The joke of Easter morning was God’s. The joke was on the authorities who conspired against Jesus. The joke was on the Romans; the mightiest empire couldn’t keep down a peasant from Galilee! The joke was on death itself, the ultimate divide and “last enemy,” as the Apostle Paul called it, that ultimate reality over which no one has control.
This is a God who is present in suffering, who suffers with us, who has tastes human experience. This is a God whose heart breaks at injustice. This is a God who chooses to be in solidarity with all who are scared, excluded, oppressed, hurting, and ashamed. We don’t look at the cross and see a bloodthirsty God who needs to be appeased, who relishes the pain of God’s child out of some perverted sense of justice; we behold a God of compassion, literally “with-suffering.”
We humans like to speculate about the future; it’s in our nature. You can see it in the disciples’ anxiousness when they say: “Tell us, when will these things happen? And what will be the sign that they are all about to be fulfilled?” But Jesus’ directed their gaze and directs ours to the present moment. “Look!” Christ urges us, “Look around you right now! Keep alert! Watch for the new thing I am doing. I am present in the midst of this tragedy and all of this mayhem. I know it’s hard to see, but keep your eyes peeled for how I am coaxing new life out of hopelessness.”
Are wealth and possessions, in and of themselves, evil? Are we to hear his words as a directive to the rest of us? Is Jesus calling all of us to asceticism, to severe self-denial, chucking all we own? Are we, like the man in this story, when faced with the choice of being inducted into God’s reign or keeping what’s within our grasp, walking away dejected?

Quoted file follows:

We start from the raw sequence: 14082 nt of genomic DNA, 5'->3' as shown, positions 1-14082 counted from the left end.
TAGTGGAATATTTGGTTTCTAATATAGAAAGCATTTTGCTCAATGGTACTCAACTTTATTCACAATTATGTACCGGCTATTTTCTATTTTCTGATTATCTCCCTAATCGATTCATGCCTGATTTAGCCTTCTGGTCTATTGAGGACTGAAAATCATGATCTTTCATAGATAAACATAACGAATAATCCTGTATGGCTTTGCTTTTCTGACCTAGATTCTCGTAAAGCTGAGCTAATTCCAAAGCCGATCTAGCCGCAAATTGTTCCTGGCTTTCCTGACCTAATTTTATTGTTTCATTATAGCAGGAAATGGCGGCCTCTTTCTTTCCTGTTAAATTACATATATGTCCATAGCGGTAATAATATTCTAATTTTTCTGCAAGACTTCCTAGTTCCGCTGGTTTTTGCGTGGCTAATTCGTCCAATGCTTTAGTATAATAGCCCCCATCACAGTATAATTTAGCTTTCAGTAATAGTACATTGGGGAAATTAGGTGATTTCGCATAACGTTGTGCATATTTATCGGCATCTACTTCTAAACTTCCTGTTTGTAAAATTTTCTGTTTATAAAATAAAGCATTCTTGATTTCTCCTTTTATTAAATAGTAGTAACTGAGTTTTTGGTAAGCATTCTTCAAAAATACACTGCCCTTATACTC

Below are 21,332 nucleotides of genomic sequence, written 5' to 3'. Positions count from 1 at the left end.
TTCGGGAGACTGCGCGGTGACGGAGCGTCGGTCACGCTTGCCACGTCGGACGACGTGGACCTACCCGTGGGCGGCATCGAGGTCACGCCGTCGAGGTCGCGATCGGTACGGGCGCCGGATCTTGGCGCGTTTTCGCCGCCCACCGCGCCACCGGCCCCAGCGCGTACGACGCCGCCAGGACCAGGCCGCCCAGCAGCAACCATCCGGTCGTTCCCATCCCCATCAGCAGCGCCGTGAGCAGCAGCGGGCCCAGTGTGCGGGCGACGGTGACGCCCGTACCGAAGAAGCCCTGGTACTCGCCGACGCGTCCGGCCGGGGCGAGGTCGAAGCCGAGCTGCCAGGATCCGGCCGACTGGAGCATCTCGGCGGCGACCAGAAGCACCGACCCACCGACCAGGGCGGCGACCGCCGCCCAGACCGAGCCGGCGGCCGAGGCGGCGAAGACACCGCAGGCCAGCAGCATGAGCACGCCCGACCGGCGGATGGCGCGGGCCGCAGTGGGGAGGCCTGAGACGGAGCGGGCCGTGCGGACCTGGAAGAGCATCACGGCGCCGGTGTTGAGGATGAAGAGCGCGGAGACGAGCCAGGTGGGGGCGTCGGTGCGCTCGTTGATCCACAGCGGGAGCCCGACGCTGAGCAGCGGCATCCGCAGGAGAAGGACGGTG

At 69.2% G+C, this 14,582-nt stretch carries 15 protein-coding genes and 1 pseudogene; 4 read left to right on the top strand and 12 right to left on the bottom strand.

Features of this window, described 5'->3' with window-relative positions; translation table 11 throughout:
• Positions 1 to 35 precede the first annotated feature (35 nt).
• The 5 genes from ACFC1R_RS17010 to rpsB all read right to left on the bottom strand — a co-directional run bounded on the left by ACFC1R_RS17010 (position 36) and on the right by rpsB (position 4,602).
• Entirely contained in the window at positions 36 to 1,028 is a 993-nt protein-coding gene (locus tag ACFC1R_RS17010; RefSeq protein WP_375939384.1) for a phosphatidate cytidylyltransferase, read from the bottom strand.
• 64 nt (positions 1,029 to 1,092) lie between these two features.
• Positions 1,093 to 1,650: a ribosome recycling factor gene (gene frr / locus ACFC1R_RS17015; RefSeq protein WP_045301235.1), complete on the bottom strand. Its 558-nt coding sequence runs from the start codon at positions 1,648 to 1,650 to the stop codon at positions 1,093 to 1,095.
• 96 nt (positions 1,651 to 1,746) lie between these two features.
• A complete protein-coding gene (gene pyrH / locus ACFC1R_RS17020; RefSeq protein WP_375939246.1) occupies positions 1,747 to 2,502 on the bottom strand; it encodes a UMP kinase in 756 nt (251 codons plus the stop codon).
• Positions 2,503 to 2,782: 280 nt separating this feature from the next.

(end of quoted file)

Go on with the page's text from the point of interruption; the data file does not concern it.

Although most of us might not have had a mystical experience on a street corner, there are those other times. Kind of like epiphanies, but not quite. There are the times when a previously hopeless situation shines with refreshed possibility. When, out of absolutely nowhere, you have a spark of insight that arises in the midst of ordinary circumstances. Or a fleeting moment when the scales fall from your eyes and you see what is truly important in life…
[Jesus replies] The seeds are scattered in rocks, thorns, shallow dirt, and rich soil; they’re no respecters of ground. So it is with God’s kingdom– God’s radical love showers upon all without consideration for merit or response or inherent goodness. Yes, it’s true, that people respond differently to me, what I’m about, and the kind of world I’m trying to shape. There are powers that try to stamp out my kingdom at every turn, you know that. But that’s my concern. I am still going to sow wildly and indiscriminately.